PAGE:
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Snowy Owl
Nyctea scandica


Snowy Owls are found only in the Arctic, and are seen most commonly sitting very still on the tundra. Snowy Owls are about the size of a Great Horned Owl but are different in that they will hunt during the day and that they have two different colors of plumage depending upon the season. In summer, Snowy Owls are brownish with dark spots and stripes. In winter, they are completely white. These changes in appearance are so they can hide when they hunt, so that Snow Owls can sneak up and catch the small mice and birds that they eat. In summer, they blend in to the tundra colors and look like shadows; in winter, they look like the snow covering the ground.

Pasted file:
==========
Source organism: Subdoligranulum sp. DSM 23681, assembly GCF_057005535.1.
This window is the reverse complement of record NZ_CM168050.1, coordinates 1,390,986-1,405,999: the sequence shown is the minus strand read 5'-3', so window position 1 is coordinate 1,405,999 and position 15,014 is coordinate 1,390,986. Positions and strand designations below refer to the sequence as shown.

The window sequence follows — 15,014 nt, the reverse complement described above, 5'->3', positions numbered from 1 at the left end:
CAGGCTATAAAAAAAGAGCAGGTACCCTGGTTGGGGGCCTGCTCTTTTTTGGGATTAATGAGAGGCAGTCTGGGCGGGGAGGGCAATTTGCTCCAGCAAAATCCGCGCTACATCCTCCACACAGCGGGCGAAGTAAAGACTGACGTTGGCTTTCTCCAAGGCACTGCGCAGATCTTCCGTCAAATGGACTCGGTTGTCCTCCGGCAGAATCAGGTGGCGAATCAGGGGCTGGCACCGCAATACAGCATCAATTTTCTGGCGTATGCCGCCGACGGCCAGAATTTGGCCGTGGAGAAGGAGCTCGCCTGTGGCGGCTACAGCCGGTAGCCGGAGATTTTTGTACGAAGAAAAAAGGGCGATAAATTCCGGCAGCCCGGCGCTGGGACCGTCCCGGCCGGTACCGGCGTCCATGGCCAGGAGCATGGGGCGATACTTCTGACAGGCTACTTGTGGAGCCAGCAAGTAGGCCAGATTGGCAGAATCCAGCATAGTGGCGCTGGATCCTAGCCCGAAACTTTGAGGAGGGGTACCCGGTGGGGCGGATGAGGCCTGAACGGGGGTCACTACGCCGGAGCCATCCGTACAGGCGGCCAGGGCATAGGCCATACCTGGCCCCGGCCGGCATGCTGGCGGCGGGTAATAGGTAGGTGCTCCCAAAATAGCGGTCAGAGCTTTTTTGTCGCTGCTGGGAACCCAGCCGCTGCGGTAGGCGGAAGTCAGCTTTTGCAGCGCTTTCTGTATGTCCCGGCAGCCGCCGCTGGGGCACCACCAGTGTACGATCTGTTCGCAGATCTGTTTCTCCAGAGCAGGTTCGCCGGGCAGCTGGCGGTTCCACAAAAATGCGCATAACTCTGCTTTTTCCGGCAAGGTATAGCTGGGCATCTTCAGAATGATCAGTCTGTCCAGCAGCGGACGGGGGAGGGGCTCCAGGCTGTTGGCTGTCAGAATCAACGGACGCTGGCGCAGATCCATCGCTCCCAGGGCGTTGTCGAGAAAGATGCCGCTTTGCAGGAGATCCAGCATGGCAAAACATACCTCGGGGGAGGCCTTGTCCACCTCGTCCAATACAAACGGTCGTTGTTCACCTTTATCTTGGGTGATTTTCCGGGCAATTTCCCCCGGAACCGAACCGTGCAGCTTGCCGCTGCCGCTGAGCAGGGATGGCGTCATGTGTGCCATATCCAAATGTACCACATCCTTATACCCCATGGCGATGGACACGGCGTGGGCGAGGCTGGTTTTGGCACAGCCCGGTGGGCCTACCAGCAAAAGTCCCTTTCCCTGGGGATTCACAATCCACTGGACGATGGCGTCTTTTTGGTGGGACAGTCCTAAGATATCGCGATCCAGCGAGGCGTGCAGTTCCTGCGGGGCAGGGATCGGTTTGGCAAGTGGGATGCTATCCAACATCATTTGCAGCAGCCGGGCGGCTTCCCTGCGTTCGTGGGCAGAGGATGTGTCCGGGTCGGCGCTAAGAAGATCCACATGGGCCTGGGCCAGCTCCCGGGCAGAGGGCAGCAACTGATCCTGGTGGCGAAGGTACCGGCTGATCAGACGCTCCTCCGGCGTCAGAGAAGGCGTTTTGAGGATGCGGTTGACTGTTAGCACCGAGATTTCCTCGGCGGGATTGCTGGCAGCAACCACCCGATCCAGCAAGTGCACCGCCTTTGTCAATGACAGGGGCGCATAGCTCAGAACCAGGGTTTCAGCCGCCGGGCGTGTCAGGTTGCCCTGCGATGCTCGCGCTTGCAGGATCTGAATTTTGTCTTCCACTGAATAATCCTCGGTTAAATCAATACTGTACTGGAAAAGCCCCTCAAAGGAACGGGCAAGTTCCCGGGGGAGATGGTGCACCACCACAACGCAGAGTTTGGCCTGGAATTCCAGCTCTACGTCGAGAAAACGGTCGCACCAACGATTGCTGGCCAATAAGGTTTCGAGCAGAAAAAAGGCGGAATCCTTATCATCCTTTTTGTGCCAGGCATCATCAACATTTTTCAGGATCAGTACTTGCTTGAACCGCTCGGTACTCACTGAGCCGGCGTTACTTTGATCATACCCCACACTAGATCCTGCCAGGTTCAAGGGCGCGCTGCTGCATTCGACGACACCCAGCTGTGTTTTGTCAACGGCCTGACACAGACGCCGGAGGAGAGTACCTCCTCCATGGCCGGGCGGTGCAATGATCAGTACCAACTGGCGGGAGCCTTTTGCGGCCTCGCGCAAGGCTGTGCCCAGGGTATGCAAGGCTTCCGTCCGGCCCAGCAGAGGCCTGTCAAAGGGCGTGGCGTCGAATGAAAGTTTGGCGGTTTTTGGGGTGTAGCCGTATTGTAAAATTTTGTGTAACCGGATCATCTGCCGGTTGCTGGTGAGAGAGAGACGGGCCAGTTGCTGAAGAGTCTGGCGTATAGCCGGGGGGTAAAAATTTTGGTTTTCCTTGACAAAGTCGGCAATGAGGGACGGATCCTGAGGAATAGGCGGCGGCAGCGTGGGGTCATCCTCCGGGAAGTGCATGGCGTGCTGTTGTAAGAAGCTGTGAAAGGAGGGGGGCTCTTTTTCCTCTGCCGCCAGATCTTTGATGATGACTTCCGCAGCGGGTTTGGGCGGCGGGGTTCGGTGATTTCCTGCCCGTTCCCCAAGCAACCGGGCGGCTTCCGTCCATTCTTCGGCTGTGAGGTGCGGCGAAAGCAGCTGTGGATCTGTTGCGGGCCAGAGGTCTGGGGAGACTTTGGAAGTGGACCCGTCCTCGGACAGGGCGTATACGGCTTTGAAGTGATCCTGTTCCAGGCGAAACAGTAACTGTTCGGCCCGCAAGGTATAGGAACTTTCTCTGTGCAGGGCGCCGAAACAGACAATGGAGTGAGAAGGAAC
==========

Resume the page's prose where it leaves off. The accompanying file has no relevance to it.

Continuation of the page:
During the spring breeding season, owls will also feed on eggs of waterfowl, including geese and swans which are very much larger than they are. They have to be very quick to take an egg from a swan!

Snow Owls breed on the tundra and are very good at hiding their nests and eggs. The nest is made of dried tundra plants and the eggs look very much like the surface of the tundra. When parents come to incubate the eggs or feed the chicks they will move slowly and carefully so that a fox or raven won't find the nest. Snowy Owls do not fly south in the winter, but will stay wherever there is food to eat.





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